Publications by authors named "Lisa Burnapp"

24 Publications

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The Impact of Cold Ischaemia Time On Outcomes of Living Donor Kidney Transplantation in the UK Living Kidney Sharing Scheme.

Ann Surg 2021 Jul 29. Epub 2021 Jul 29.

Imperial College Renal and Transplant Centre, Hammersmith Hospital, Imperial College Healthcare NHS Trust, London, UK NHS Blood and Transplant, Bristol, UK Department of Surgery & Cancer, Imperial College London, London, UK.

Objective: To assess the impact of cold ischaemia time (CIT) on living donor kidney transplantation (LDKT) outcomes in the UK living kidney sharing scheme (UKLKSS) versus outside the scheme.

Background: LDKT provides the best treatment option for end-stage kidney disease (ESKD) patients. ESKD patients with an incompatible living donor still have an opportunity to be transplanted through Kidney Exchange Programmes (KEP). In KEPs where kidneys travel rather than donors, CIT can be prolonged.

Methods: Data from all UK adult LDKT between 2007 and 2018 were analysed.

Results: 9969 LDKT were performed during this period, of which 1396 (14%) were transplanted through the UKLKSS, which we refer to as KEP. Median CIT was significantly different for KEP versus non-KEP (339 versus 182 minutes, p < 0.001). KEP LDKT had a higher incidence of delayed graft function (DGF) (4.08% versus 6.97%, p < 0.0001), lower 1-year (eGFR 57.90 versus 55.25 ml/min, p = 0.04) and 5-year graft function (eGFR 55.62 versus 53.09 ml/min, p = 0.01) compared to the non-KEP group, but 1- and 5-year graft survival were similar. Within KEP, a prolonged CIT was associated with more DGF (9.26% versus 4.80%, p = 0.03), and lower graft function at 1-year and 5-years (eGFR = 55 vs 50 ml/min, p = 0.02), but had no impact on graft survival.

Conclusion: Whilst CIT was longer in KEP, associated with more DGF and lower graft function, excellent 5-year graft survival similar to non-KEP was found.
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http://dx.doi.org/10.1097/SLA.0000000000005123DOI Listing
July 2021

Pre-emptive live donor kidney transplantation-moving barriers to opportunities: An ethical, legal and psychological aspects of organ transplantation view.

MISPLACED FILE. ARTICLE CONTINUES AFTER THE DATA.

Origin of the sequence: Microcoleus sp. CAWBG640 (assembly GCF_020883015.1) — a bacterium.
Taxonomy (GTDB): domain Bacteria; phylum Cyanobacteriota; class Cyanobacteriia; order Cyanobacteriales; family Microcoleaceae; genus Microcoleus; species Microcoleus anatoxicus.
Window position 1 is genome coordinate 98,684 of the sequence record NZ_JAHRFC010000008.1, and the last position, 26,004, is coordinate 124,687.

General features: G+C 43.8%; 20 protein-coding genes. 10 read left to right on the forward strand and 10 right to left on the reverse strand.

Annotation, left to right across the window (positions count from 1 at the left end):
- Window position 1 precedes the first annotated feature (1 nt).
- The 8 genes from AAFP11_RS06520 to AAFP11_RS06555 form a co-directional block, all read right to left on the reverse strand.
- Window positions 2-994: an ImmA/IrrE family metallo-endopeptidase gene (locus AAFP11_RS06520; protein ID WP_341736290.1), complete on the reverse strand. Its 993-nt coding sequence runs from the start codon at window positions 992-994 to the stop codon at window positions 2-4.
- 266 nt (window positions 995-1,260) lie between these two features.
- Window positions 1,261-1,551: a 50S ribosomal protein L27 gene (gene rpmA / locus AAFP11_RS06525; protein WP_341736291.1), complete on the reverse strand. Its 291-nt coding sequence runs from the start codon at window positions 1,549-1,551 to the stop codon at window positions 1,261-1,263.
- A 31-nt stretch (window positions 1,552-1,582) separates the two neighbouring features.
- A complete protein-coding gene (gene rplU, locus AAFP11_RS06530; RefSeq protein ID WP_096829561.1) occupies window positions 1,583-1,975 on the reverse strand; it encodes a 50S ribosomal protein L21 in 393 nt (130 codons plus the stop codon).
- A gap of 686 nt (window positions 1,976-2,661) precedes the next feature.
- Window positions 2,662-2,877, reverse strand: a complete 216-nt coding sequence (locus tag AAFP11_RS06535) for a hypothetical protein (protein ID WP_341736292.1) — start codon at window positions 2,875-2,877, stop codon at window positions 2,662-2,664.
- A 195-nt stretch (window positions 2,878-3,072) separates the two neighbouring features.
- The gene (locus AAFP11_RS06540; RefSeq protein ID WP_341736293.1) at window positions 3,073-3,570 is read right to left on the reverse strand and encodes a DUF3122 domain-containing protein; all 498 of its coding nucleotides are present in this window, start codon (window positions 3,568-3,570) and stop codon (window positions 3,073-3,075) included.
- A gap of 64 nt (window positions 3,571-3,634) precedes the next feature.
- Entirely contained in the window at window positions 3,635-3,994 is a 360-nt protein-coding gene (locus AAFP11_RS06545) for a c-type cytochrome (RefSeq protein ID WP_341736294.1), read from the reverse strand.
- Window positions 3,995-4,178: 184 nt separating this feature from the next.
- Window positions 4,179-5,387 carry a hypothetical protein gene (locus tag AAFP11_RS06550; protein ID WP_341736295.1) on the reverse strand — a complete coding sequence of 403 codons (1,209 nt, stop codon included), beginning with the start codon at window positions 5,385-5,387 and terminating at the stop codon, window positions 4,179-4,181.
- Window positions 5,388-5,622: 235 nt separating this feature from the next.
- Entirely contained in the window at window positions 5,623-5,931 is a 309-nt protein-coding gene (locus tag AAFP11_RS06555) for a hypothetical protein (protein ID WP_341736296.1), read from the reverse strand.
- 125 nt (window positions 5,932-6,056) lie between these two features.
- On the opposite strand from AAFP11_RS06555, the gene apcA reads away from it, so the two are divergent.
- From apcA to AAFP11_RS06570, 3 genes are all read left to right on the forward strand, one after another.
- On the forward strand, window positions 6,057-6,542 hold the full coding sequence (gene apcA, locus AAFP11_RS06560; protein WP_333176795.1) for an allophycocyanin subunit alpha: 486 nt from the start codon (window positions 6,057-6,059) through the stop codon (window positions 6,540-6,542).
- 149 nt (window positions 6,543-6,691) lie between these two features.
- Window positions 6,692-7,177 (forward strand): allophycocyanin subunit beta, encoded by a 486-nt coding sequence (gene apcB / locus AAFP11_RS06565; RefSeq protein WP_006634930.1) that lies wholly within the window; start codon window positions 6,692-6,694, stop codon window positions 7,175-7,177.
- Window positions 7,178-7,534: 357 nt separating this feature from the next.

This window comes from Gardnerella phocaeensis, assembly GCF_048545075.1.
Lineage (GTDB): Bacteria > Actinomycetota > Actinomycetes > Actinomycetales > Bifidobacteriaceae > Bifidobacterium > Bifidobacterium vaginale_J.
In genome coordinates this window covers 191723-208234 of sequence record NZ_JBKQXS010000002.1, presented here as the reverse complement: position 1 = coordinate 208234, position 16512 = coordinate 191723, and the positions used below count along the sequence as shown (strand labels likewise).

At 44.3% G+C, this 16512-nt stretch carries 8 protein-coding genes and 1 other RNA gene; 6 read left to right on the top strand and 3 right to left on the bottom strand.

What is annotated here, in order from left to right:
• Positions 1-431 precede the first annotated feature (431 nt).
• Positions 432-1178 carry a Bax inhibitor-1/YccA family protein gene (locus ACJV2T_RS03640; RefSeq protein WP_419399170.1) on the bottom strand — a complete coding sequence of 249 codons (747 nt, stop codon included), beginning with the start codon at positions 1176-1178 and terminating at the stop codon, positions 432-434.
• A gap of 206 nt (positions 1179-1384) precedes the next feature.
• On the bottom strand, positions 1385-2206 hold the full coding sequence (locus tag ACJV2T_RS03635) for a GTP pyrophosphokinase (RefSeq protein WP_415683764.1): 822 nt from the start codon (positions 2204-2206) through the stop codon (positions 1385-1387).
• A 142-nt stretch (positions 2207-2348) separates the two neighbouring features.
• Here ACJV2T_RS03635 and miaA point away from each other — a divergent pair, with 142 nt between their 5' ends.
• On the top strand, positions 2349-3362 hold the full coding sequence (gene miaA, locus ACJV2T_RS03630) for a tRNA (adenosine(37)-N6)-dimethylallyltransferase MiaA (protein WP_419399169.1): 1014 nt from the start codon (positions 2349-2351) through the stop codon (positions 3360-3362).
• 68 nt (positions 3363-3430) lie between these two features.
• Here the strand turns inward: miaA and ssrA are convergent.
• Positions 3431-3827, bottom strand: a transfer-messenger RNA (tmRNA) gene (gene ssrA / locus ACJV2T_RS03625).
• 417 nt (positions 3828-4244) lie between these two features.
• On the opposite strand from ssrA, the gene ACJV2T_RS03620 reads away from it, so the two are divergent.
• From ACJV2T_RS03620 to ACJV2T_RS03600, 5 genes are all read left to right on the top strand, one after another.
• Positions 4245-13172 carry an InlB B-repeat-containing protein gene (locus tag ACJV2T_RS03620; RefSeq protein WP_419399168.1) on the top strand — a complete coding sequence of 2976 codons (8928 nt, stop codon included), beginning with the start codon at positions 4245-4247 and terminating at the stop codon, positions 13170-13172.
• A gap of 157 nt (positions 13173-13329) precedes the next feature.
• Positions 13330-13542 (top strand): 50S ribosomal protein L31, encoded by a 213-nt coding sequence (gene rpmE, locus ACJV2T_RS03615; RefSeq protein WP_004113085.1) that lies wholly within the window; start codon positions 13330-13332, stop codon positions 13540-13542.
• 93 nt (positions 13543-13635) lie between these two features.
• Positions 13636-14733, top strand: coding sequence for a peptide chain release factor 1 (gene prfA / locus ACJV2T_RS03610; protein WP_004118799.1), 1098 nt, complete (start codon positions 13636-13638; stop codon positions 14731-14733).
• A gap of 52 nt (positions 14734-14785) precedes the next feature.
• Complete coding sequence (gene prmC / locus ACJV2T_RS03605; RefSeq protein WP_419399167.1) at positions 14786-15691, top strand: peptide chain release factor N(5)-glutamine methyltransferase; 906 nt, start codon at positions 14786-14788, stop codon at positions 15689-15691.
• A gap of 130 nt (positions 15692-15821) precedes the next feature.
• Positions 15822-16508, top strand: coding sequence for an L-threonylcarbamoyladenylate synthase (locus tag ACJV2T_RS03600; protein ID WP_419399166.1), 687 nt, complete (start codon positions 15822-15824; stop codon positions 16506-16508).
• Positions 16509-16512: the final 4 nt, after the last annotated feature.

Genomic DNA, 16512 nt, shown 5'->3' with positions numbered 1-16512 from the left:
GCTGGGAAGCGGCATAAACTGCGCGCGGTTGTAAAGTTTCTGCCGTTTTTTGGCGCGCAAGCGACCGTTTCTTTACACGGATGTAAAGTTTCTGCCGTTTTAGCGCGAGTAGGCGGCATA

World J Transplant 2021 Apr;11(4):88-98

Imperial College Renal and Transplant Centre, Hammersmith Hospital, London W2 1NY, United Kingdom.

Live donor kidney transplantation (LDKT) is the optimal treatment modality for end stage renal disease (ESRD), enhancing patient and graft survival. Pre-emptive LDKT, prior to requirement for renal replacement therapy (RRT), provides further advantages, due to uraemia and dialysis avoidance. There are a number of potential barriers and opportunities to promoting pre-emptive LDKT. Significant infrastructure is needed to deliver robust programmes, which varies based on socio-economic standards. National frameworks can impact on national prioritisation of pre-emptive LDKT and supporting education programmes. Focus on other programme's components, including deceased kidney transplantation and RRT, can also hamper uptake. LDKT programmes are designed to provide maximal benefit to the recipient, which is specifically true for pre-emptive transplantation. Health care providers need to be educated to maximize early LDKT referral. Equitable access for varying population groups, without socio-economic bias, also requires prioritisation. Cultural barriers, including religious influence, also need consideration in developing successful outcomes. In addition, the benefit of pre-emptive LDKT needs to be emphasised, and opportunities provided to potential donors, to ensure timely and safe work-up processes. Recipient education and preparation for pre-emptive LDKT needs to ensure increased uptake. Awareness of the benefits of pre-emptive transplantation require prioritisation for this population group. We recommend an approach where patients approaching ESRD are referred early to pre-transplant clinics facilitating early discussion regarding pre-emptive LDKT and potential donors for LDKT are prioritized for work-up to ensure success. Education regarding pre-emptive LDKT should be the norm for patients approaching ESRD, appropriate for the patient's cultural needs and physical status. Pre-emptive transplantation maximize benefit to potential recipients, with the potential to occur within successful service delivery. To fully embrace preemptive transplantation as the norm, investment in infrastructure, increased awareness, and donor and recipient support is required.
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http://dx.doi.org/10.5500/wjt.v11.i4.88DOI Listing
http://www.ncbi.nlm.nih.gov/pmc/articles/PMC8058646PMC
April 2021

Changing patterns of clinical decision making: are falling numbers of antibody incompatible transplants related to the increasing success of the UK Living Kidney Sharing Scheme? A national cohort study.